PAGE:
5. Hang out with People Who Inspire You to Take Action

    I’m pretty sure if you spend just 10 minutes talking to Steve Jobs or Bill Gates, you’ll be more inspired to act than if you spent the 10 minutes doing nothing. The people we are with influence our behaviors. Of course spending time with Steve Jobs or Bill Gates every day is probably not a feasible method, but the principle applies — The Hidden Power of Every Single Person Around You

    Identify the people, friends or colleagues who trigger you – most likely the go-getters and hard workers – and hang out with them more often. Soon you will inculcate their drive and spirit too.

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    As a personal development blogger, I “hang out” with inspiring personal development experts by reading their blogs and corresponding with them regularly via email and social media. It’s communication via new media and it works all the same.

    6. Get a Buddy

    Having a companion makes the whole process much more fun. Ideally, your buddy should be someone who has his/her own set of goals. Both of you will hold each other accountable to your goals and plans. While it’s not necessary for both of you to have the same goals, it’ll be even better if that’s the case, so you can learn from each other.

    I have a good friend whom I talk to regularly, and we always ask each other about our goals and progress in achieving those goals. Needless to say, it spurs us to keep taking action.

    7. Tell Others About Your Goals

    This serves the same function as #6, on a larger scale. Tell all your friends, colleagues, acquaintances and family about your projects. Now whenever you see them, they are bound to ask you about your status on those projects.

    For example, sometimes I announce my projects on The Personal Excellence Blog, Twitter and Facebook, and my readers will ask me about them on an ongoing basis. It’s a great way to keep myself accountable to my plans.

    8. Seek out Someone Who Has Already Achieved the Outcome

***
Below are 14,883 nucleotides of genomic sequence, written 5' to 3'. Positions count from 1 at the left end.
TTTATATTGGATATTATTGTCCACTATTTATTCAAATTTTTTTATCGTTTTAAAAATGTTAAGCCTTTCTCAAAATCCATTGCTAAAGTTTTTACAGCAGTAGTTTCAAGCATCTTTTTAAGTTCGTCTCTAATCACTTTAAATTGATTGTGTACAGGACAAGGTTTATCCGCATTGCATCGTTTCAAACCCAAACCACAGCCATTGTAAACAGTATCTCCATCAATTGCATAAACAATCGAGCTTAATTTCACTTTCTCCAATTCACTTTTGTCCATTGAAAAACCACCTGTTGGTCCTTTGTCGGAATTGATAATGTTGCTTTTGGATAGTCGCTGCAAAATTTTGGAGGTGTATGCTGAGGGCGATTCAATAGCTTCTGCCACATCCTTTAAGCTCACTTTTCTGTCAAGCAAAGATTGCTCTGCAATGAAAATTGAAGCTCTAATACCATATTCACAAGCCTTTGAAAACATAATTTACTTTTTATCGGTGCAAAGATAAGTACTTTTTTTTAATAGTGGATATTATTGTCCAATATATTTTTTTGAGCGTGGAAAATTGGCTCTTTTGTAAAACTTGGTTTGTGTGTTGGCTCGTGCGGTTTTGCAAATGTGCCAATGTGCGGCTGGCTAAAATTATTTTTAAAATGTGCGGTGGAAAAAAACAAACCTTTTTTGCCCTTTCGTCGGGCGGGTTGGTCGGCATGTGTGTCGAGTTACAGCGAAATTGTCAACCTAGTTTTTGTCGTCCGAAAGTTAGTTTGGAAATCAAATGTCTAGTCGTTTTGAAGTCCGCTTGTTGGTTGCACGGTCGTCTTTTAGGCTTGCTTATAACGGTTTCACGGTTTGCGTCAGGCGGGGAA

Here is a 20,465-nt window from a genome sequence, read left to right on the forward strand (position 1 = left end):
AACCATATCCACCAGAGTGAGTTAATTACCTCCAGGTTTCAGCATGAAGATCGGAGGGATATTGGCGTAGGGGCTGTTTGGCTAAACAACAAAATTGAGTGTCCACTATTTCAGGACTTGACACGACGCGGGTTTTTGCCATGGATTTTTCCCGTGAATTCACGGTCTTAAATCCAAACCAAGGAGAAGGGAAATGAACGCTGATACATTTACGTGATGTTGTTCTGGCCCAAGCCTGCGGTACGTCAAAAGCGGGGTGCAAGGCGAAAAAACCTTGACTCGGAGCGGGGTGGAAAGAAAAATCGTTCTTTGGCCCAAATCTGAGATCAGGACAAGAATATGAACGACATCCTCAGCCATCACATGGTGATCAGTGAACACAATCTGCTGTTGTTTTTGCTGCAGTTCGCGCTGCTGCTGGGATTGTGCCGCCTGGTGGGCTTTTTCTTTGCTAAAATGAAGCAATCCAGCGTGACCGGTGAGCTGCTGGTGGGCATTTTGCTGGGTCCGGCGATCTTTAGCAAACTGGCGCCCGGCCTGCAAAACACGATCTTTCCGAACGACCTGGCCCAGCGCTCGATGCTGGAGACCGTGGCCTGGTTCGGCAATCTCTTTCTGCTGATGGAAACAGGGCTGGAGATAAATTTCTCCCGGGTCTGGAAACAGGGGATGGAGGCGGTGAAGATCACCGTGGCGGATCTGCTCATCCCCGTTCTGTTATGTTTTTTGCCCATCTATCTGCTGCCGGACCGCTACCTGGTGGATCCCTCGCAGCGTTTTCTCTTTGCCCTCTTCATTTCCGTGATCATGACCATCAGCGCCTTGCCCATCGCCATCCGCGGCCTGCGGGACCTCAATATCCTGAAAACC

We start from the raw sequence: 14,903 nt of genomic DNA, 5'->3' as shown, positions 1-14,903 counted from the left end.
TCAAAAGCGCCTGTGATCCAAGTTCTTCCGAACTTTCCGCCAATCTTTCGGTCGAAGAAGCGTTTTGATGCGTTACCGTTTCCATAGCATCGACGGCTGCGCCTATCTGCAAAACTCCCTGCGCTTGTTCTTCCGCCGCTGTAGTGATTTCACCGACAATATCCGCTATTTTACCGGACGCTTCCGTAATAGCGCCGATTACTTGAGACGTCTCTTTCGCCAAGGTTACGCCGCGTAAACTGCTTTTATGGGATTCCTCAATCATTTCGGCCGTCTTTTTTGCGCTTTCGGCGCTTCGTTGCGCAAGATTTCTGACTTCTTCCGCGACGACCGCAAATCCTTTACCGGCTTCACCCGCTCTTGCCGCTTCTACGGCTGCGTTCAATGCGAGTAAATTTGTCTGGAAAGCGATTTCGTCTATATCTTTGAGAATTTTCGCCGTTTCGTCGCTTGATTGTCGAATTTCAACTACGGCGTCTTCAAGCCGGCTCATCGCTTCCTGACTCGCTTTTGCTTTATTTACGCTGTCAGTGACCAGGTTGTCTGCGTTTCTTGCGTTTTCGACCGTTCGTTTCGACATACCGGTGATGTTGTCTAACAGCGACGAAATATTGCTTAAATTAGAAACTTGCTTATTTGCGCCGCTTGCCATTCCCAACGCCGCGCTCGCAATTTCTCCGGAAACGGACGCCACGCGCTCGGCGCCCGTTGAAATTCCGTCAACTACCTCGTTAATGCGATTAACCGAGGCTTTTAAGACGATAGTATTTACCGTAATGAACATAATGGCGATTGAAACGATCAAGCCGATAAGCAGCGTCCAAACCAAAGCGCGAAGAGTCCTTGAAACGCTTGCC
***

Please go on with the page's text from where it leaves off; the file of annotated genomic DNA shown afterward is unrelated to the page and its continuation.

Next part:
What is it you want to accomplish here, and who are the people who have accomplished this already? Go seek them out and connect with them. Seeing living proof that your goals are very well achievable if you take action is one of the best triggers for action.

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    9. Re-Clarify Your Goals

    If you have been procrastinating for an extended period of time, it might reflect a misalignment between what you want and what you are currently doing. Often times, we outgrow our goals as we discover more about ourselves, but we don’t change our goals to reflect that.

    Get away from your work (a short vacation will be good, else just a weekend break or staycation will do too) and take some time to regroup yourself. What exactly do you want to achieve? What should you do to get there? What are the steps to take? Does your current work align with that? If not, what can you do about it?

    10. Stop Over-Complicating Things

    Are you waiting for a perfect time to do this? That maybe now is not the best time because of X, Y, Z reasons? Ditch that thought because there’s never a perfect time. If you keep waiting for one, you are never going to accomplish anything.

    Perfectionism is one of the biggest reasons for procrastination. Read more about why perfectionist tendencies can be a bane than a boon: Why Being A Perfectionist May Not Be So Perfect.

    11. Get a Grip and Just Do It

    At the end, it boils down to taking action. You can do all the strategizing, planning and hypothesizing, but if you don’t take action, nothing’s going to happen. Occasionally, I get readers and clients who keep complaining about their situations but they still refuse to take action at the end of the day.

    Reality check:

    I have never heard anyone procrastinate their way to success before and I doubt it’s going to change in the near future.  Whatever it is you are procrastinating on, if you want to get it done, you need to get a grip on yourself and do it.

    More About Procrastination

    Featured photo credit: Malvestida Magazine via unsplash.com